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Answering all those burning questions you didn’t know you had about home ownership.

Climb the Stairway to Appreciation

Picture of Jessica Dabkowski

Jessica Dabkowski

Helping you with all things homeownership!

There are many factors to consider to minimize the break-even timeline on your home and climb the stairway to appreciation. Last week, we took a quick and dirty look at how to calculate how long you “should” live in your home before you sell (I say “should” with an eye roll because we know how I feel about “their” rules.). If you missed last week’s article, you can find it HERE.

This week, we are reviewing factors to shorten that timeline to break even when making a home purchase or home improvements. Even if you have been in your home for a hot minute, it can be helpful to review how the home you chose fits into this framework.

So what can you do to protect yourself and hopefully break even or even make a profit on your home?

Here are some strategies to keep in mind to speed up your break-even time frame and make home ownership a financial plus for you.

Pick the right location

This has a HUGE impact on your home’s appreciation. Think carefully about the neighborhood, street, and community where your home is situated. Is it an up and coming neighborhood? Or one moving in the opposite direction? Has it withstood the test of recent time?

When you drive the neighborhood, are the yards maintained? Are there people out and about enjoying the sunny day? (Well, let’s pretend its sunny, okay?) Are the nearby store fronts occupied or vacant? Are the basic life necessities within easy reach – groceries? the pharmacy? restaurants? childcare or schools?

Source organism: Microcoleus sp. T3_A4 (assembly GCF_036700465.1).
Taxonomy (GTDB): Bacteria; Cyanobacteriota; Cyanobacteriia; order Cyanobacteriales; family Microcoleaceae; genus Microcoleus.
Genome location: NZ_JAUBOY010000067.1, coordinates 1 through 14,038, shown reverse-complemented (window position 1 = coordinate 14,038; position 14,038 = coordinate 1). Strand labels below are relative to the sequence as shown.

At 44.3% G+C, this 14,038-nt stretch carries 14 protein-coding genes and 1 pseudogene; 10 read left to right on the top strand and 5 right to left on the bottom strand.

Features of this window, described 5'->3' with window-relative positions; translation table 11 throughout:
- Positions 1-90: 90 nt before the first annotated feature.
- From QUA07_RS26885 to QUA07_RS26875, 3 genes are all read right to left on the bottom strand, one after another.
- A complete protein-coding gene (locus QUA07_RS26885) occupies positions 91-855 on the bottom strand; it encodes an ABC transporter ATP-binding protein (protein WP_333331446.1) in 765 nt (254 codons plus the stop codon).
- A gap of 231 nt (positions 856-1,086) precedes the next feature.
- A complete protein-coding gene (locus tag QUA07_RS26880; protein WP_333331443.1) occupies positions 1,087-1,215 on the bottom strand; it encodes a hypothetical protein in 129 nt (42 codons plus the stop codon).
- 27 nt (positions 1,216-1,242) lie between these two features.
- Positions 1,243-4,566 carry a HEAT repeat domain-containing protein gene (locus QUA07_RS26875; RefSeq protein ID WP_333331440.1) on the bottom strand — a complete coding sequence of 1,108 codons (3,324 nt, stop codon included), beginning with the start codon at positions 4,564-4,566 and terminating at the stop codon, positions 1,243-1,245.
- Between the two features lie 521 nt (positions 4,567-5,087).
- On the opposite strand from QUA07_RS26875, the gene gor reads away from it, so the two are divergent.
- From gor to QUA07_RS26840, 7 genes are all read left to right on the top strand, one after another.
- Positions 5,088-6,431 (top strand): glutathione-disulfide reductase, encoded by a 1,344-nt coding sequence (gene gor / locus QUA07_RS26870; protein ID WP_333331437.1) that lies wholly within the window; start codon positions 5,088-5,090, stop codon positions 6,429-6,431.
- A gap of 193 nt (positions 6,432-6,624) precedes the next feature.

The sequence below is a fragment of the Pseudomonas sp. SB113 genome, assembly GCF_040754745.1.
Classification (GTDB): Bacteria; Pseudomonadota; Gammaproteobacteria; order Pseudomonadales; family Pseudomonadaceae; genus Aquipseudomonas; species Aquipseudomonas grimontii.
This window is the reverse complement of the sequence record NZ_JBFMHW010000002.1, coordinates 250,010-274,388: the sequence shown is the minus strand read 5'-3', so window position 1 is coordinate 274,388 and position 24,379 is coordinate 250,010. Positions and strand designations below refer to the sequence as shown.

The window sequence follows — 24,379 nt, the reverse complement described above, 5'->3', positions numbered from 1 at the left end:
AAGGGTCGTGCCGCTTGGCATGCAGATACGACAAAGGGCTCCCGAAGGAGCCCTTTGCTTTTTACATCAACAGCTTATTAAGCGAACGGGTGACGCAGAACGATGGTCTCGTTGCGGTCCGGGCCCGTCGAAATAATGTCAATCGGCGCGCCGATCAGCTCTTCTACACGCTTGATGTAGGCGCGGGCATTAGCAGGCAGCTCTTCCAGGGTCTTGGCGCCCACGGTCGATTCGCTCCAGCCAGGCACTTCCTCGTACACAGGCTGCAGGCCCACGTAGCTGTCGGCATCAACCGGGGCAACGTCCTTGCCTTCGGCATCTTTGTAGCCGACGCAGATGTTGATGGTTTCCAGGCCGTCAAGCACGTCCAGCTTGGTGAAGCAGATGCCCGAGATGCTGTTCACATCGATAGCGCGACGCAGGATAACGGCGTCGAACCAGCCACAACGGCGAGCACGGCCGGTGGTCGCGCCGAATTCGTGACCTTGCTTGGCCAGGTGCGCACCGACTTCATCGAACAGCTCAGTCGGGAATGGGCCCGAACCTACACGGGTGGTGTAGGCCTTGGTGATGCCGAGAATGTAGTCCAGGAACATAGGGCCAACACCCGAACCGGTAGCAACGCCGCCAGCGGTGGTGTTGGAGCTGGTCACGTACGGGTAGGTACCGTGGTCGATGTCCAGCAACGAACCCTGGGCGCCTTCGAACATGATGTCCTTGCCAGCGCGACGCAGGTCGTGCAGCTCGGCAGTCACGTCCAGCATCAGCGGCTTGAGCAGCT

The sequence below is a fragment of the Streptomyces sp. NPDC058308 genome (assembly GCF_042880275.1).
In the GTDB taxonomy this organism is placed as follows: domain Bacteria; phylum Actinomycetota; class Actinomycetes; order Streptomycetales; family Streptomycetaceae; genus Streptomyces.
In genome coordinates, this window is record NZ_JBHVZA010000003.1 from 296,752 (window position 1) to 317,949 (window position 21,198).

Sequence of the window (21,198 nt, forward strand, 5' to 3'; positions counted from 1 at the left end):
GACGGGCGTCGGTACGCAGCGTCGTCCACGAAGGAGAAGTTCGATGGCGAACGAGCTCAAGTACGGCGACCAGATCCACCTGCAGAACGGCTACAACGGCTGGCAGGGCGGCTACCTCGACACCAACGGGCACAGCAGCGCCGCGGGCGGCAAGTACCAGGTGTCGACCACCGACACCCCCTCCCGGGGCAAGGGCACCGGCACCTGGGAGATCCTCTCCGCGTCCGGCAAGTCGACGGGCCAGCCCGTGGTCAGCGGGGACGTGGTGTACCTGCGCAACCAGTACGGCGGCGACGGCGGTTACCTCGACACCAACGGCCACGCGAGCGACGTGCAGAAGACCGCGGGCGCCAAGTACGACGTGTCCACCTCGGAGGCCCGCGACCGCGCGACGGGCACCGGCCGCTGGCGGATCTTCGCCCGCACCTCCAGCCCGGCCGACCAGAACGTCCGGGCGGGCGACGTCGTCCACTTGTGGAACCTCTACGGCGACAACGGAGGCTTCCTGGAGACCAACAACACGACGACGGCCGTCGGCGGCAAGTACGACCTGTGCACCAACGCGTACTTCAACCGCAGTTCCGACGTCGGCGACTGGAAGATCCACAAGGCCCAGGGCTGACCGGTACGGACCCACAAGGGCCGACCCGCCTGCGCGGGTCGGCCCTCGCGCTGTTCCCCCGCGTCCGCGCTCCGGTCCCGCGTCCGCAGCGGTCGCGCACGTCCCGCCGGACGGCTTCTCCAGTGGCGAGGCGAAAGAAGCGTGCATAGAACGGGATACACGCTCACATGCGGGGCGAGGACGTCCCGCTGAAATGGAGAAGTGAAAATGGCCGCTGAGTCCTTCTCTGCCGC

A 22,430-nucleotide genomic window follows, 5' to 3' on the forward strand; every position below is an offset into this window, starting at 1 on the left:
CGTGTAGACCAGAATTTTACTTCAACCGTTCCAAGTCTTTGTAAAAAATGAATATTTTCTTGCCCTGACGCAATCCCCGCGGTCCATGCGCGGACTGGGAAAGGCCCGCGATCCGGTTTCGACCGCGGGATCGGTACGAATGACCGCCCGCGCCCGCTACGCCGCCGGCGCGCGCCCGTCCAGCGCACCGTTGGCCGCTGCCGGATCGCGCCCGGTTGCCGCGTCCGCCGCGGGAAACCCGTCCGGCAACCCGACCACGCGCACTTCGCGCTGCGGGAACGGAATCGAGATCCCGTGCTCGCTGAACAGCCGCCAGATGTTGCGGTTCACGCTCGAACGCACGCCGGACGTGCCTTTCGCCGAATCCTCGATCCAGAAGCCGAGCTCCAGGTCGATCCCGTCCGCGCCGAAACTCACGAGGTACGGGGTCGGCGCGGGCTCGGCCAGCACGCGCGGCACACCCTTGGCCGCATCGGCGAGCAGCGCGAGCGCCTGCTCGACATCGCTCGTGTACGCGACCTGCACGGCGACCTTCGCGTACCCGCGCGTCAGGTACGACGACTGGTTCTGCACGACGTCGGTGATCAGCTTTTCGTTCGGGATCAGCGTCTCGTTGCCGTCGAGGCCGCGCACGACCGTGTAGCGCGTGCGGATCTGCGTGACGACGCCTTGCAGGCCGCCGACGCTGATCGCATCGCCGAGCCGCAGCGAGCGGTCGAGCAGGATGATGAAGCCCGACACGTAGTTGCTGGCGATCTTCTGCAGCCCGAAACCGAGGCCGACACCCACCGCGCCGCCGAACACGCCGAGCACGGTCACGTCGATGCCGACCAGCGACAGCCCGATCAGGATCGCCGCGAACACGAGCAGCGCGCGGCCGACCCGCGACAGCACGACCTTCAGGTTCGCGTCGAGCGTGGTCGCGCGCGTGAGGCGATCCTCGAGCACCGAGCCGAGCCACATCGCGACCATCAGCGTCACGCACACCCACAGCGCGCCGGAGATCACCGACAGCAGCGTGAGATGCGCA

It is important to consider the resale value of your home. The home’s ability to hold and increase its value is critical to crossing that break-even threshold. Picking your location is your first step to climb the stairway to appreciation!

Avoid buying the best home on the street

This type of home may never appreciate as much as you would like because of the lower value surrounding homes (which benefit from yours!). Generally, the best home in the neighborhood has its value dragged down by the homes around it.

I caveat this proclamation with a note that there are some instances where this does not apply. E.g. buying an early tear down new construction in a neighborhood that will see similar future activity. There is opportunity here if the neighborhood will continue to turnover and improve.

Hello to those people who bought a tear down in the City of Plymouth in the early- or mid-2000s. Those owners are now sitting on giant theoretical piles of money! (I’m picturing Scrooge McDuck swimming around in his vault of gold coins, and now you are, too!)

Additionally, there are times where you decide it is worth it to you to buy the best home on the street because of quality of life or other factors. This choice is just fine if it is the right one for you, as long as you are making it consciously and with your eyes wide open.

Look at appreciation values over several years

Look at the neighborhood to get a sense of its value stability and long-term patterns. Are home prices rising over time?